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Jamar Clark, killed by Minneapolis police, remembered six years later

Clark's family said while they continue to seek justice, connecting with other families who lost children to the police is important.

MINNEAPOLIS — On November 15, 2015, 24-year-old Jamar Clark was shot and killed by Minneapolis police officers.

Police said they responded shortly after midnight to a reported domestic assault and interference with medical personnel. 

Witnesses say Clark was handcuffed at the time, while the Minneapolis police union says Clark was not. 

Six years after his death, Clark's family says they are not giving up their search for answers. They hosted a memorial Monday for people to remember Clark's life. 

"It's just a tragedy, period," said Eddie Sutton, Clark's eldest brother. 

Sutton said they wanted to host Clark's memorial in the same neighborhood where Clark was killed.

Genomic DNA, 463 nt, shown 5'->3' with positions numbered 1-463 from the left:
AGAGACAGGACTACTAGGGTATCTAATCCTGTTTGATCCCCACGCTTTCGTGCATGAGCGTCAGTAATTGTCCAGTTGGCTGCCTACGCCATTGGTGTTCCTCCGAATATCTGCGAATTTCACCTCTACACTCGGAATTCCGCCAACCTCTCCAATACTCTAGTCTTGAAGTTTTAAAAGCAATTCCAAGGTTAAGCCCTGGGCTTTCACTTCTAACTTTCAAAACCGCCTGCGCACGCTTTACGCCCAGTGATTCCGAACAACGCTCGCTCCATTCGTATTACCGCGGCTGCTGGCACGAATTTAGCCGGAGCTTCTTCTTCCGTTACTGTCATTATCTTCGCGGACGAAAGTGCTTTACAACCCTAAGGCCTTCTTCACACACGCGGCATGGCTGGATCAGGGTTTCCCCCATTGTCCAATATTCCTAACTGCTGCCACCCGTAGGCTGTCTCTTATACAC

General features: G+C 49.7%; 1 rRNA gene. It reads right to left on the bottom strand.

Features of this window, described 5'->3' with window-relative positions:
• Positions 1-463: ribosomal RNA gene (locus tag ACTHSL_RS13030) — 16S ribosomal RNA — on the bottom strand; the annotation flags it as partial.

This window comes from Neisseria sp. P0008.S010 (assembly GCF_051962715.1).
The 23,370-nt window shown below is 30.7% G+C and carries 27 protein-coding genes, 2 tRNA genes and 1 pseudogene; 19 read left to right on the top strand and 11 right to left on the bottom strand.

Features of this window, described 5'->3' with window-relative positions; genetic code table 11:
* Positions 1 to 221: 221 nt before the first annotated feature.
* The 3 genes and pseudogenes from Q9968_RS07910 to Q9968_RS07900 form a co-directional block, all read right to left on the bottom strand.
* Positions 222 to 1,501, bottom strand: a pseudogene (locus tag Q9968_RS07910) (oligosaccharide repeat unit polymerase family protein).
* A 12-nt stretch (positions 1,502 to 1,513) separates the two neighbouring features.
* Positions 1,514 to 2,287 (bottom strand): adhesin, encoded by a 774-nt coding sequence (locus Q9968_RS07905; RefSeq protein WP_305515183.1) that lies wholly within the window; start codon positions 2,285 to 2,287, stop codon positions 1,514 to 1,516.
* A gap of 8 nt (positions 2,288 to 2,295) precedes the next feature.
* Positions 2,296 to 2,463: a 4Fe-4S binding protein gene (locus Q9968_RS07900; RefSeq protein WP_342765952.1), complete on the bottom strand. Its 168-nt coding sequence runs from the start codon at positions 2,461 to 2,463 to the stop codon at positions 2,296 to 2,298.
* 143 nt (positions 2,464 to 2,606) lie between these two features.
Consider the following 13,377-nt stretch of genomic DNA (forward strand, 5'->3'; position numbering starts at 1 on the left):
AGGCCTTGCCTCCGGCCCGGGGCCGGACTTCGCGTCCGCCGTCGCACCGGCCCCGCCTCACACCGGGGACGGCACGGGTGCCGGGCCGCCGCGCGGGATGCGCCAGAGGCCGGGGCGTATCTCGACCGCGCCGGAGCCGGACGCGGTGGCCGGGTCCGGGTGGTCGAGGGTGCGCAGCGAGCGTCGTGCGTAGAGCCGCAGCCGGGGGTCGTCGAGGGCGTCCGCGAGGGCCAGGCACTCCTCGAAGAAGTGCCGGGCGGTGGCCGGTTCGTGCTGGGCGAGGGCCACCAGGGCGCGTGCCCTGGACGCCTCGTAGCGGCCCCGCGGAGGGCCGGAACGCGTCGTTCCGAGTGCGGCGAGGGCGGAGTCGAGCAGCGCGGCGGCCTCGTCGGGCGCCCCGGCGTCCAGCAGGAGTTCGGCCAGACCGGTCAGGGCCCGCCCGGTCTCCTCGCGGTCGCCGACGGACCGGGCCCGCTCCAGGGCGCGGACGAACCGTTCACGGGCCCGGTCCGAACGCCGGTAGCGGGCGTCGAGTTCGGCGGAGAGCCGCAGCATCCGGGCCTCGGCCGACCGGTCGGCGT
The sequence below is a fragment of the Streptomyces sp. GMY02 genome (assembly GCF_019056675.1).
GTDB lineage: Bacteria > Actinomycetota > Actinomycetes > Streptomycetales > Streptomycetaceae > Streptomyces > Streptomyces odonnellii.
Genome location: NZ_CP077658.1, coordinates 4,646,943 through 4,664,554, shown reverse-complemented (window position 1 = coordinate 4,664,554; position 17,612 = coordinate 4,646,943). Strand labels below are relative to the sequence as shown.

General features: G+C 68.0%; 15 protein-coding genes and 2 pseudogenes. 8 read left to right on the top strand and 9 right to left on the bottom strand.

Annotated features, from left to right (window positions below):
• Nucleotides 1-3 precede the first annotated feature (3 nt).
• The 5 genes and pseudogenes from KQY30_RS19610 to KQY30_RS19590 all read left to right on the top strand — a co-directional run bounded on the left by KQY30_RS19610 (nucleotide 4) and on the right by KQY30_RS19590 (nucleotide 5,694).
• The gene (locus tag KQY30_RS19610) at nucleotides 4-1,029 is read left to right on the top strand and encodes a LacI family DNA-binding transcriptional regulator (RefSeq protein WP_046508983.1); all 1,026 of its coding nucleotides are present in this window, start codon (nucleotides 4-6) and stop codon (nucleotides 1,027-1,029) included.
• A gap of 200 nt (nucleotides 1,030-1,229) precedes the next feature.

The memorial was right next door to the Minneapolis Police Department Fourth Precinct, where protesters camped for 18 days following Clark's killing.

At the time, police claimed Clark had assaulted his girlfriend, interfered with paramedics, then tried wrestling a gun away from the officer trying to arrest him. 

"No one should have to go through what he went through," Sutton said. "Throughout this whole ordeal it's been ups and downs and it's discouraging that we still have this position and still fighting."

Two officers were involved in Clark's death, but neither faced criminal charges after an investigation by the FBI, the BCA and Hennepin County Attorney Mike Freeman. 

Clark's family settled with the City of Minneapolis for $200,000 in 2019, three years after his killing. 

Sutton said that even after the settlement, no justice has been completed for his family.

"His life was wrongfully taken from him," Sutton said.

Community organizations and family friends showed up on Nov. 15 to visit Clark's family. Sutton said seeing these organizations is encouraging to their fight and other families who lost loved ones to violence. 

“I think it's important that we continue and that the community knows that we’re not done fighting and we’re not going to stop, as long as we got their support, which we do… we’re not going to stop."

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